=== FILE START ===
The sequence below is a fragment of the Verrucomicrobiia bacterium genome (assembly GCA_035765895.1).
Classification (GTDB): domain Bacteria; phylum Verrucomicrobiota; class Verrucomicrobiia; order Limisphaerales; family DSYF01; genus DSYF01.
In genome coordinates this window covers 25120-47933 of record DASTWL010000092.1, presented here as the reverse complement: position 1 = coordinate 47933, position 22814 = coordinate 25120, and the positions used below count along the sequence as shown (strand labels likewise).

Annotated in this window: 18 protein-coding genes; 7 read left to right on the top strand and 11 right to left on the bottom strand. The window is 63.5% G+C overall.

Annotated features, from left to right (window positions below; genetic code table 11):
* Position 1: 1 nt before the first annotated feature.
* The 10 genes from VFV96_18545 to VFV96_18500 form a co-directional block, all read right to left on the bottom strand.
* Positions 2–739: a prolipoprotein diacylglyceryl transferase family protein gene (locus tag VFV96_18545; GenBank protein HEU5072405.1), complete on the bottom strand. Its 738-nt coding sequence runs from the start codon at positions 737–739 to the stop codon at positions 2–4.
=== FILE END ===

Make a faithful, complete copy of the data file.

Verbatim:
The sequence below is a fragment of the Verrucomicrobiia bacterium genome (assembly GCA_035765895.1).
Classification (GTDB): domain Bacteria; phylum Verrucomicrobiota; class Verrucomicrobiia; order Limisphaerales; family DSYF01; genus DSYF01.
In genome coordinates this window covers 25120-47933 of record DASTWL010000092.1, presented here as the reverse complement: position 1 = coordinate 47933, position 22814 = coordinate 25120, and the positions used below count along the sequence as shown (strand labels likewise).

Annotated in this window: 18 protein-coding genes; 7 read left to right on the top strand and 11 right to left on the bottom strand. The window is 63.5% G+C overall.

Annotated features, from left to right (window positions below; genetic code table 11):
* Position 1: 1 nt before the first annotated feature.
* The 10 genes from VFV96_18545 to VFV96_18500 form a co-directional block, all read right to left on the bottom strand.
* Positions 2–739: a prolipoprotein diacylglyceryl transferase family protein gene (locus tag VFV96_18545; GenBank protein HEU5072405.1), complete on the bottom strand. Its 738-nt coding sequence runs from the start codon at positions 737–739 to the stop codon at positions 2–4.